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Latinx community: 3 tips for authentic representation

Even though there is nearly 58 million people of Latinx, Hispanic and Latino-Identified descent living in the United States, the way they are represented in media and advertising usually boils the community down to one-dimensional stereotypes like sultry, sexy, spicy, machismo, drug lord, service worker, farmhand, exotic, ambiguous, immigrant, invisible or other.

Men, women, and everyone between or outside the binary are often highly sexualized. Women are flattened into exotic playthings or domestic workers. Men can only be macho, hypermasculine, and dominant.

latinx woman
Photo Courtesy: Getty Images

Everyone is stripped of their unique stories and relegated to the background as the ambiguous “ethnic” friend, the service staff, or some other offensive and harmful stereotype.

Two years ago, iStock by Getty Images launched the Nosotros Collection: the very first curated collection aimed at dismantling the pervasive stereotypes that exist in the Latinx community.

With National Latinx Heritage Month upon us, it’s an important time to call out the urgency of the content in the collection and ensure creatives are using it as a lever to reclaim Hispanic stories in our visual landscape. Here’s some advice when selecting imagery for your campaigns.

1. Move past harmful stereotypes

It’s important that communicators and marketers counteract misinformed tropes and stereotypes by selecting authentic visual content—images, video, illustrations or vectors– that accurately represents the Latinx community.

This year, the most popular images from the Nosotros Collection are significantly more varied than previous years and inclusive of intra-Hispanic race, ethnicity, and age.

This is progress but our work is far from complete. Diverse imagery of the Hispanic community is long overdue, and it’s critical that we continue this work to dismantle the stereotypes that have festered for decades in media and advertising.  

2. Understand the intersectionality of the Latinx community and depict its layered identity 

latinx family
Photo Courtesy: Getty Images

The Latinx community is one that is large and diverse, so it’s critical to intersectionally represent all ages, genders, sexual orientations, and racial and ethnic backgrounds. When looking to engage the Latino community, images, videos and illustrations must understand the nuanced differences of the cultures.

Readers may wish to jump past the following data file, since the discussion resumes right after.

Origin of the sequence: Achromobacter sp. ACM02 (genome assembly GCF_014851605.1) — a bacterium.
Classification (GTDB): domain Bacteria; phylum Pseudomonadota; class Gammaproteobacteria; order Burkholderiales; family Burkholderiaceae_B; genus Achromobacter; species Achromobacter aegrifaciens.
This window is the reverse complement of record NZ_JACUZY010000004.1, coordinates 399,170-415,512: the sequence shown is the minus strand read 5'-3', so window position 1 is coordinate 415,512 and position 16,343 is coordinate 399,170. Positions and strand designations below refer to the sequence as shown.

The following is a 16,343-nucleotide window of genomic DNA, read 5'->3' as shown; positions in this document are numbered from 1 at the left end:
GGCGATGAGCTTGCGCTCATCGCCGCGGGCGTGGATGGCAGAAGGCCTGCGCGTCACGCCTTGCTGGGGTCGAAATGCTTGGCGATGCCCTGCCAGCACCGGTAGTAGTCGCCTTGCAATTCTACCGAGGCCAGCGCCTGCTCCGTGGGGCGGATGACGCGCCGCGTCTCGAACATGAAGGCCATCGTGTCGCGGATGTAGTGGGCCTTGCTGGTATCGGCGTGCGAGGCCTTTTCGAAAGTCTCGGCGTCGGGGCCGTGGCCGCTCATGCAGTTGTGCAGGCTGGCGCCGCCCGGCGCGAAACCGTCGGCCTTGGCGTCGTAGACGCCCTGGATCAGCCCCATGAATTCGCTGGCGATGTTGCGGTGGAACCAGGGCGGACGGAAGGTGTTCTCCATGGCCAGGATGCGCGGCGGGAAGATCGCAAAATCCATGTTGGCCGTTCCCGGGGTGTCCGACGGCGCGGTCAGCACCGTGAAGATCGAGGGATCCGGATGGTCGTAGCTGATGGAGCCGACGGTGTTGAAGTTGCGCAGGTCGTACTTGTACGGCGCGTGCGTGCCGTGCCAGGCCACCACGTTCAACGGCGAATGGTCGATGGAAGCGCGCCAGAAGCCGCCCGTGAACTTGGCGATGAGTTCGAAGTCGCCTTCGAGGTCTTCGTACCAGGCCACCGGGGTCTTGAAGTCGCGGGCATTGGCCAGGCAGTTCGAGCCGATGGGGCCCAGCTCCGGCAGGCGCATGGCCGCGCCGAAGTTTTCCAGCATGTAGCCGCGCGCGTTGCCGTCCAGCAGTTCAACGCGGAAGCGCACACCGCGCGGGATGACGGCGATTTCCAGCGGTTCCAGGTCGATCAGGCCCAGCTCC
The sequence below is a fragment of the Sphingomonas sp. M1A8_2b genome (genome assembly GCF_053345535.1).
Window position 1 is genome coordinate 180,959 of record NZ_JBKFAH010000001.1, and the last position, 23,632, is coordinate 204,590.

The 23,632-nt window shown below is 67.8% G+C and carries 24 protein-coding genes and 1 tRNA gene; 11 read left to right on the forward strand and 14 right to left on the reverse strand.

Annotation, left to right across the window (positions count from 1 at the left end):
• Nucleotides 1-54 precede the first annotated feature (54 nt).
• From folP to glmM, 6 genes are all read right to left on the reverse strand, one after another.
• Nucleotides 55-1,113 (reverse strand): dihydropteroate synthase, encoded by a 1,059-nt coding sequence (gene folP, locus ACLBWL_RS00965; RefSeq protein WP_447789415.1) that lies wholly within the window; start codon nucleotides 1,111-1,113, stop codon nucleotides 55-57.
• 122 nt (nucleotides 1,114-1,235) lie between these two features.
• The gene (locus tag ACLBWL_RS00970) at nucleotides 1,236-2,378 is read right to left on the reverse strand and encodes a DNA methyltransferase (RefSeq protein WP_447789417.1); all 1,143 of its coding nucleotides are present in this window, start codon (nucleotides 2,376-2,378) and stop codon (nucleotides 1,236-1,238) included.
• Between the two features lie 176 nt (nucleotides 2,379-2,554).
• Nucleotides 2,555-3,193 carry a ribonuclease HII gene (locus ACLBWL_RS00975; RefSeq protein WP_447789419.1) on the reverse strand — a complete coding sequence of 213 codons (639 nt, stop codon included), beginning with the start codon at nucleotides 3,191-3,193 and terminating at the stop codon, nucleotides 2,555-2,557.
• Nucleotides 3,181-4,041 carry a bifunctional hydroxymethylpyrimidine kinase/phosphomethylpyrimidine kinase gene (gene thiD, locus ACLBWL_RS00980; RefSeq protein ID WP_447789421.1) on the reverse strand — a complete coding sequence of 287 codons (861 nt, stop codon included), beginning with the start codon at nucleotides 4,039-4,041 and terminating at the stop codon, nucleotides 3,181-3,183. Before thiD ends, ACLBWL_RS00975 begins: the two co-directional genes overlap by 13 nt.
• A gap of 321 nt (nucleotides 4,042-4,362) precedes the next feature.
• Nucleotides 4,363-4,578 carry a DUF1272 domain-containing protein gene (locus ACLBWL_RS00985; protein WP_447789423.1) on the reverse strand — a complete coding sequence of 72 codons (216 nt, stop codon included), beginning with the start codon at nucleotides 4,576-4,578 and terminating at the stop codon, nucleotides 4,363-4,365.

The good news is the industry is making progress and we need to keep this momentum up. 

Beyond race and ethnicity, we also have to embrace other layers of identity within the community. Unfortunately, we still aren’t seeing enough Latinx people who are LGBTQ or have disabilities in media and advertising. 

Don’t diminish the Latinx community to a single, shared trait. Instead, highlight and celebrate its tremendous diversity. 

3. Don’t focus on one aspect of life: tell complete, well-rounded stories that paint a real picture. 

latinx community
Photo Courtesy: Getty Images

Finally, it’s essential to avoid tokenism and shift to a focus on showcasing the lived experiences and perspectives of Latinx people. This means digging deep to truly understand members of the community and telling their stories in a human and authentic way. 

When we kicked off the Nosotros collection in 2019, our mission was to mend not only the lack of diversity in appearances and nationalities but also the lack of robust storytelling representing the Latinx community in the media industry.

Brands can ultimately help achieve this goal by selecting visuals that show all aspects of Latinx people’s lives (i.e. with family and friends, at home, at work, celebrating, traveling, etc.). 

The Nosotros Collection should continue to serve as a guiding point and a place where people can access imagery that authentically portrays the Latinx community. But, at the end of the day, real change will come with brands actually integrating these visuals in practice.

Looking forward, brands should commit to improving the representation of the Latinx community in their content and hold themselves accountable by consistently making the choices that helps them do so. 

Article by Tristen Norman, Head of Creative Insights, The Americas iStock